GOP Sen. Susan Collins says she will vote for Biden Supreme Court pick Ketanji Brown Jackson, giving her likely confirmation bipartisan support
Judge Ketanji Brown Jackson, President Bidens nominee for Associate Justice to the Supreme Court, meets with Sen. Susan Collins, R-Maine, in her office on Tuesday, March 8, 2022.
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Republican Sen. Susan Collins said she will vote for Judge Ketanji Brown Jackson to join the U.S. Supreme Court, giving bipartisan support for President Joe Biden’s first nominee to the high court.
Jackson is now all but guaranteed to become the first Black woman to serve as a Supreme Court justice.
“After reviewing Judge Ketanji Brown Jackson’s extensive record, watching much of her hearing testimony, and meeting with her twice in person, I have concluded that she possesses the experience, qualifications, and integrity to serve as an Associate Justice on the Supreme Court,” Collins said in a statement Wednesday.
“I will, therefore, vote to confirm her to this position,” the centrist senator from Maine said.
After emerging from a grueling week of confirmation hearings with few scars, the 51-year-old federal judge was expected to be confirmed even if no Republicans in the evenly-split Senate voted for her.
But Collins’ announcement, coupled with the expected unanimous support from Senate Democrats, likely eliminates the need for Vice President Kamala Harris to cast a tie-breaking vote to confirm Jackson.
Two other moderate Republican senators, Lisa Murkowski of Alaska and Utah’s Mitt Romney, have not yet revealed how they plan to vote on Jackson’s nomination.
Collins first shared her decision in an interview with The New York Times that was conducted Tuesday evening after Jackson met the senator for a second one-on-one meeting on Capitol Hill.
The senator’s statement Wednesday morning said the two “discussed in depth several issues that were raised in her hearing,” and that they did not always agree.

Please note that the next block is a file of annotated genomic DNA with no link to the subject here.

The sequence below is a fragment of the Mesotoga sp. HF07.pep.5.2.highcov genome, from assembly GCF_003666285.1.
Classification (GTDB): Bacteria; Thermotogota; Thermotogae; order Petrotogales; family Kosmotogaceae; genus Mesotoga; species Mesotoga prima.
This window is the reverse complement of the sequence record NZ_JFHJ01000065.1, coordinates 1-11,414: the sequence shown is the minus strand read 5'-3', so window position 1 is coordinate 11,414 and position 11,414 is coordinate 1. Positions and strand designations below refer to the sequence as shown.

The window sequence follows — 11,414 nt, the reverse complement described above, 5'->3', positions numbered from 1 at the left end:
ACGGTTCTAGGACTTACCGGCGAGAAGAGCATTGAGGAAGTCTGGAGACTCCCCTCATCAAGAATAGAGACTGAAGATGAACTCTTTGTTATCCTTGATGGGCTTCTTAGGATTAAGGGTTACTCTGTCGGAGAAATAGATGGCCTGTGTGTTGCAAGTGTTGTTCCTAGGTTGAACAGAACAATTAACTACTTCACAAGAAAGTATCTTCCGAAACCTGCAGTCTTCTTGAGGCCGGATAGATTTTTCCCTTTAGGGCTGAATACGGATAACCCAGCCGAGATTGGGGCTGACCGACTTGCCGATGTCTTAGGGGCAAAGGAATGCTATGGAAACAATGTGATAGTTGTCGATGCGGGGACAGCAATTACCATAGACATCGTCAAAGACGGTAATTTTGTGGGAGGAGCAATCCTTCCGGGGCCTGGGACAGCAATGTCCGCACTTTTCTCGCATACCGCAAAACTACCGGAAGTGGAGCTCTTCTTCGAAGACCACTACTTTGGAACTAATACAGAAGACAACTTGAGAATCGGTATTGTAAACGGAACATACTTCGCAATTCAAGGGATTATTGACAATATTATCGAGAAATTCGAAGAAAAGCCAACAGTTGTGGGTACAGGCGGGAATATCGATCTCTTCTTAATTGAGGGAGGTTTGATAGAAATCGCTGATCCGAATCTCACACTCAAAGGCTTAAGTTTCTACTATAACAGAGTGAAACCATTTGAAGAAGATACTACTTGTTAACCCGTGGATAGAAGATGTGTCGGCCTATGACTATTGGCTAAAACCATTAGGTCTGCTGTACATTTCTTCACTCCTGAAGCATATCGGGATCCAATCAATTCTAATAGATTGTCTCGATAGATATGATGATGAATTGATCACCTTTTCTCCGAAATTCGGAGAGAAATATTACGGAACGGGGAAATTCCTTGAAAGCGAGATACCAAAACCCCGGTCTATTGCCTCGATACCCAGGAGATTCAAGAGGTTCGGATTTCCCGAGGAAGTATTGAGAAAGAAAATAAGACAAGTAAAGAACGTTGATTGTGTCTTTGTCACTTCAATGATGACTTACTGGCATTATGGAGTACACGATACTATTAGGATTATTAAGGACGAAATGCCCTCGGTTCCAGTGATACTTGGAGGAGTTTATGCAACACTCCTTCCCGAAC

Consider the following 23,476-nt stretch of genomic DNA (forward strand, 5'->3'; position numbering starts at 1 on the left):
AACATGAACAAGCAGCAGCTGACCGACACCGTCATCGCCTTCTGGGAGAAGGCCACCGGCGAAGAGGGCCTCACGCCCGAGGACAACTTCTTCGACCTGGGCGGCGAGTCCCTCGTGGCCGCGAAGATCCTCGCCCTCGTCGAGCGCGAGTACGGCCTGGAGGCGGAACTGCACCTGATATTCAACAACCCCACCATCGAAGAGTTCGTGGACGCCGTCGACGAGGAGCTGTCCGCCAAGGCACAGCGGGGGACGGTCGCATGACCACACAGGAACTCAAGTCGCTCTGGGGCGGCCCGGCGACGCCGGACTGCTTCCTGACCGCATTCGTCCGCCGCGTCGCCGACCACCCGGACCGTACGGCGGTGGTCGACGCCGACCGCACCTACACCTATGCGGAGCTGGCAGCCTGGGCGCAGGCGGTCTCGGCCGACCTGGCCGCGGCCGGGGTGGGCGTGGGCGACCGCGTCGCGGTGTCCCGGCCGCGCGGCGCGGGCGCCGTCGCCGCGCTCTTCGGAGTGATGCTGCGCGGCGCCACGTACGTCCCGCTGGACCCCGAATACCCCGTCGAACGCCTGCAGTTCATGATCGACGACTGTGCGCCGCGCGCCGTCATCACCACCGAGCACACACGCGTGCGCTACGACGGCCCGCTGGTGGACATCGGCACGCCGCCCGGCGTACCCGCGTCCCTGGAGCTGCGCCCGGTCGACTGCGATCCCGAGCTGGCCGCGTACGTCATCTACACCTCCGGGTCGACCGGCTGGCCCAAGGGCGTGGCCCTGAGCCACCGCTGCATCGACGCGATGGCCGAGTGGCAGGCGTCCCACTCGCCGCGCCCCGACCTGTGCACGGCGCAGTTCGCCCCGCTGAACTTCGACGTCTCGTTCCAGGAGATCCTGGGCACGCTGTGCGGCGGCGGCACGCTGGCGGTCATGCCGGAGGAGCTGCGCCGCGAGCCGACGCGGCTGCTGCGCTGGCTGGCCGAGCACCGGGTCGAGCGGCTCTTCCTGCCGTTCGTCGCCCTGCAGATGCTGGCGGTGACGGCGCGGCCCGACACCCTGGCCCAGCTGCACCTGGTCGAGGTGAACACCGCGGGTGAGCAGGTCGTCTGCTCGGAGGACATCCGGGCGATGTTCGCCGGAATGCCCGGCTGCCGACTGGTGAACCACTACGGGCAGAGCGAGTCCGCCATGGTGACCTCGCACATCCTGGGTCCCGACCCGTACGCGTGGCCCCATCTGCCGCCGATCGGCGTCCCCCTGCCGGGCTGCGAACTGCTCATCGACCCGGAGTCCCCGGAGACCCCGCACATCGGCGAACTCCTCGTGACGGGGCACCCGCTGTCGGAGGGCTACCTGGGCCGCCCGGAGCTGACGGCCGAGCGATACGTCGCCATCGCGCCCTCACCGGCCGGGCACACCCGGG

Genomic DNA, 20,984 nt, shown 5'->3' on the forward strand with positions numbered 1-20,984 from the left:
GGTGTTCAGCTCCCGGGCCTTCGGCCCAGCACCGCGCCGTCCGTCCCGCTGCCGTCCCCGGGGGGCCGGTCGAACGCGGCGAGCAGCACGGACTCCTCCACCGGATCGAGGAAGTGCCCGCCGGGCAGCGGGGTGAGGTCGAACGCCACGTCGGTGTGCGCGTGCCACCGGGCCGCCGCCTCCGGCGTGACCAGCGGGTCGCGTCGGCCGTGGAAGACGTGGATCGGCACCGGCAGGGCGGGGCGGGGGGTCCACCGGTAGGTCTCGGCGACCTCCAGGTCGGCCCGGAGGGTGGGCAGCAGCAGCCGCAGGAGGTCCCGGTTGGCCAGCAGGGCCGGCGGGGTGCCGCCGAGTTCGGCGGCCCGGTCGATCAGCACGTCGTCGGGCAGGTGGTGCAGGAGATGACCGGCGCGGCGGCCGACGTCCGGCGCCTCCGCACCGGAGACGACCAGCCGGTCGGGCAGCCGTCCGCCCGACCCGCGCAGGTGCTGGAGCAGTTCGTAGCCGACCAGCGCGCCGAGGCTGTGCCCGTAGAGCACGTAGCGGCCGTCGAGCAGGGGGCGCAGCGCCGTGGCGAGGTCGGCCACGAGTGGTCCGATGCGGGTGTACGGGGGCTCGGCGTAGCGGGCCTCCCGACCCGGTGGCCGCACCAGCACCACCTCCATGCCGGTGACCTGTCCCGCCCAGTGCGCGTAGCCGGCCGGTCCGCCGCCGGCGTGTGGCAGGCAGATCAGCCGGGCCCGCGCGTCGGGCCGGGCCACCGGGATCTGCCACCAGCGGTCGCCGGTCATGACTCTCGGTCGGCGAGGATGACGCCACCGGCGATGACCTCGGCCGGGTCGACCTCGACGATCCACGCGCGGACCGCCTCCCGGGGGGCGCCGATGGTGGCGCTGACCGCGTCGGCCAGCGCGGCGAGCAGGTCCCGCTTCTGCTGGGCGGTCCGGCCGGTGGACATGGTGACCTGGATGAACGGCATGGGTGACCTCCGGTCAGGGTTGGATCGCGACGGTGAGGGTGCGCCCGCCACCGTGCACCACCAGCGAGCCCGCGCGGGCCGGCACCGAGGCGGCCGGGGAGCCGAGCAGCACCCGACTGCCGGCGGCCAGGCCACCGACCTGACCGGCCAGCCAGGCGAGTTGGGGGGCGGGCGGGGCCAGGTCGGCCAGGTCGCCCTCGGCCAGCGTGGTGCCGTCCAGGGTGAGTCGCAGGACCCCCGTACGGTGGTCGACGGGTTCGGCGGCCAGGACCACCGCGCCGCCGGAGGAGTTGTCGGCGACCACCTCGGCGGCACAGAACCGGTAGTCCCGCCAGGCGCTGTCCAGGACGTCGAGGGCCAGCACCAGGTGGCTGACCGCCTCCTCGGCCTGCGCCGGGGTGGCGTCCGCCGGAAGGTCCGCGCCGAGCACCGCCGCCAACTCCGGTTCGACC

“I have no doubt that, if Judge Jackson is confirmed, I will not agree with every vote that she casts as a Justice,” Collins said. “That alone, however, is not disqualifying.”
The confirmation process, as it has unfolded over the last few Supreme Court nominations, “is broken,” the senator’s statement said.
Collins stressed her view that under the Constitution, the role of the Senate in Supreme Court confirmations “is to examine the experience, qualifications, and integrity of the nominee. It is not to assess whether a nominee reflects the ideology of an individual Senator or would rule exactly as an individual Senator would want.”
“This approach served the Senate, the Court, and the Country well. It instilled confidence in the independence and the integrity of the judiciary and helped keep the Court above the political fray,” she said. “And this is the approach that I plan to continue to use for Supreme Court nominations because it runs counter to the disturbing trend of politicizing the judicial nomination process.”
The Senate Judiciary Committee aims to vote on Jackson’s nomination on April 4. If it passes, the nomination will move to a final vote in the full Senate, which Senate Majority Leader Chuck Schumer, D-N.Y., is expected to schedule for no later than April 8.
Last week, Jackson endured two exhausting days of questioning before the Judiciary committee in public hearings that frequently grew tense and emotional.
In just those two sessions, Jackson spent more than 20 hours fielding dozens of questions from Republicans, who grilled her on a range of judicial issues and used the spotlight to air a laundry list of conservative social issues.
The panel’s Democrats heaped praise on Jackson and often leapt to her defense against the Republicans’ criticism.
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